This is another inspiring story to prove that anybody can succeed in achieving their dreams if they put their mind to it. No obstacle, no matter how insurmountable, can stop you from being successful.
Meet Laura Sloate, aged 65. When Laura was aged 6, she became blind as a result of an illness that caused her retinas to become detached. When Laura was aged 10, she found her passion…stocks! Her dad who was an investor who would call her in on New Year’s Eve to calculate the value of his portfolio. She says she’d do the calculations in her head faster than he could with a pad and pencil.
She dreamt of becoming a stock analyst and a to make millions from the stock market. Her dream drove her to study hard and despite her blindness, graduated with a Masters Degree in History. While interviewing for her first job as a securities analyst, a research chief at a brokerage firm basically told her to forget about a career on Wall Street. “He said, ‘You have three things against you: You’re a woman; you can’t see; and you’re inexperienced,’ ”
Laura refused to believe it. She says, ‘”Blindness isn’t an obstacle. It just forces you to do things differently.” She proved him wrong. After landing her first job as a stock analyst after many many stinging rejections, she went on to become one of the top stock analysts and investors on Wall Street, achieving a 20%+ annual compounded return from the stock market that turned her into a millionaire.
Today, she manages a $405 million stock portfolio even though she can’t read a stock chart, scan a spreadsheet or look at an annual report. In 1974, she started her own investment firm, Sloate Weisman Murray & Co., She also manages the Strong Value fund, which gained 13% in 2008 despite the stock market’s crash during the financial crisis.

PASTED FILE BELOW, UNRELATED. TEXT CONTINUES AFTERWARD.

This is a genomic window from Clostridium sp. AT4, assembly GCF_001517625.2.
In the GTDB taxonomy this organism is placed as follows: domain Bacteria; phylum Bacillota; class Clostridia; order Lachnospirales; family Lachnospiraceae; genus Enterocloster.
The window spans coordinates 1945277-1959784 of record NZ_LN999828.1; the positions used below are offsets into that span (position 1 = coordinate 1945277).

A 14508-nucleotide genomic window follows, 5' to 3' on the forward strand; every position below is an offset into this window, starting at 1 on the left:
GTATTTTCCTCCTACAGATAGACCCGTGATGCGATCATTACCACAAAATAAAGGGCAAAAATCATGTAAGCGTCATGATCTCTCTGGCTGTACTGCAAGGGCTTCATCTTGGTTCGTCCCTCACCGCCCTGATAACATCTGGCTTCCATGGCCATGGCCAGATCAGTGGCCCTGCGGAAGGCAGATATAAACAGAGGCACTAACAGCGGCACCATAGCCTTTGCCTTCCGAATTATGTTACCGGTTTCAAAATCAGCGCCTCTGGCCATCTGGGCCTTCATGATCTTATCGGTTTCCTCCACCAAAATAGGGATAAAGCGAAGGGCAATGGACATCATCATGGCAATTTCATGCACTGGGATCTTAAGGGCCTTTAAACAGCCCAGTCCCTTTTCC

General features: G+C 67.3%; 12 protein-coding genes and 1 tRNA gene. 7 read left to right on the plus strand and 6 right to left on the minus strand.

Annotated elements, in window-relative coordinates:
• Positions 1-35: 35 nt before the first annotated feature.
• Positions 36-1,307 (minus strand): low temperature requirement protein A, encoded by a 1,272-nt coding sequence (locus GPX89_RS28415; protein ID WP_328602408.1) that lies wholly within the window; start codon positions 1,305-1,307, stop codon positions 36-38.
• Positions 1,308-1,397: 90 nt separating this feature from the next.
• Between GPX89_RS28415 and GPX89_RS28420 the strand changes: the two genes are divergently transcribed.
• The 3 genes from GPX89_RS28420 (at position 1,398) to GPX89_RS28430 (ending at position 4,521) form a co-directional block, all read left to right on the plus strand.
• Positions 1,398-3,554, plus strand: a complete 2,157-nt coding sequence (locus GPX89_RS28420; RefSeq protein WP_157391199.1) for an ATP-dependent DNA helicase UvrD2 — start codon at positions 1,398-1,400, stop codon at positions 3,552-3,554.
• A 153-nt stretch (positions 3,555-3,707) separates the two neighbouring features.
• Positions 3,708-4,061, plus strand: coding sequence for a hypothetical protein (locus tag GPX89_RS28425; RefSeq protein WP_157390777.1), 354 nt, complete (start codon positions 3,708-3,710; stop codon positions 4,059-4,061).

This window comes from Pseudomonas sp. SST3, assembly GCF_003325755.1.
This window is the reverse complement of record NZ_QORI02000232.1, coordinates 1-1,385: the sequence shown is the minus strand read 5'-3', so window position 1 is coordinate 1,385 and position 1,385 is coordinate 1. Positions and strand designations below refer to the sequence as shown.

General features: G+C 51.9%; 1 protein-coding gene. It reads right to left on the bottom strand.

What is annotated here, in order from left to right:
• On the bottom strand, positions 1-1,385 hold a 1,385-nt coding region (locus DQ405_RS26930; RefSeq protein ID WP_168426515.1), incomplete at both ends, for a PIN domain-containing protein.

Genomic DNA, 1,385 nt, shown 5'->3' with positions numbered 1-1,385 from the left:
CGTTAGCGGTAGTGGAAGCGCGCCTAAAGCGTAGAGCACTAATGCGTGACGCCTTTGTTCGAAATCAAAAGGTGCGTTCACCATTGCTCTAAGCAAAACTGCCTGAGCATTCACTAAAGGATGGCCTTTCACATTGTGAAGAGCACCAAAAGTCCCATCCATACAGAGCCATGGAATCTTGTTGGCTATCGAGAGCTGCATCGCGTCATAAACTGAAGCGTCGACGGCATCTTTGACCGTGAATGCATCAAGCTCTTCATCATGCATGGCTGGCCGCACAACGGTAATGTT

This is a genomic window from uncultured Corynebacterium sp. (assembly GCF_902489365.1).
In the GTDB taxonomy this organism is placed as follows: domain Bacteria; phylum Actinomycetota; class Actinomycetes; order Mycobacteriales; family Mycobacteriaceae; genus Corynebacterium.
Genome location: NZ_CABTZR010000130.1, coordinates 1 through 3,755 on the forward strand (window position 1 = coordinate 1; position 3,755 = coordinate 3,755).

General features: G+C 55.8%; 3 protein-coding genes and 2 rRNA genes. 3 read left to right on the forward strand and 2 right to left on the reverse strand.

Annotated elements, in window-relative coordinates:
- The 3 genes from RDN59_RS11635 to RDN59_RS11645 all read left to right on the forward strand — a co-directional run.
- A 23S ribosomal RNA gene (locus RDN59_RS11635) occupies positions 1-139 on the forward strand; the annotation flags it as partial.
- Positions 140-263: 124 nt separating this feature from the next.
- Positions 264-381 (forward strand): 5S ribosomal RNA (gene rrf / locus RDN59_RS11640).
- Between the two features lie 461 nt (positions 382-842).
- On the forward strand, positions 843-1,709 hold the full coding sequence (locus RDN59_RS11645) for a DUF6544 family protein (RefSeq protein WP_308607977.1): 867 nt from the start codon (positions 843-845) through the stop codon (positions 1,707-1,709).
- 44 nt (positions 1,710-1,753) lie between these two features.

Paying the Price
So, how did Laura succeed despite all the odds stacked against her? How is she able to beat 95% of other stock analysts and money managers who only make 10%+ return a year and lost millions in the financial crisis?
It is because she is willing to pay the price for success and to work 10 times harder than a normal person who can see.
Laura sleeps less than four hours a night. Her day starts at 3:45 a.m. The minute she gets up she “flips on” the paper. Picking up the phone, she dials a number and keys in a six-digit access code. When the call connects, she gets a line-by-line account of stories published by top national newspapers
To keep up her level of energy at fitness (she is aged 65), she starts her exercise at 5:30 a.m. she’s climbing up and down 75 flights of stairs in her Manhattan apartment building. A personal trainer arrives at 6 a.m. to spot her during her workout with weights. The fit 5-foot-6, 110-pound Sloate bench-presses 60 pounds 60 times — in three consecutive supersets. She arrives at her Park Avenue office by 8:30 a.m.
Once at her office, she spends the whole day analyzing the stock market, news and other financial data. Because she’s blind, she uses technology to feed her the information.
She listens to breaking business news that spills out of her PC’s speakers at 320 words per minute. To Check stock quotes, she hits the F3 key on her PC and punches in the symbol ‘C’. A robotic voice responds with a quote for Citigroup, her top holding: “C… Bid … 50 … Point … 5265 … End … Ask … 50 … Point … 750 … End.”
To reading e-mail, she double clicks on a message from a Wall Street analyst dissecting Citigroup’s earnings report released before the bell. The computer reads the e-mail’s content to her . He work ends only midnight, every day! That is how you become the best in the world at what you do, you must be willing to pay the price.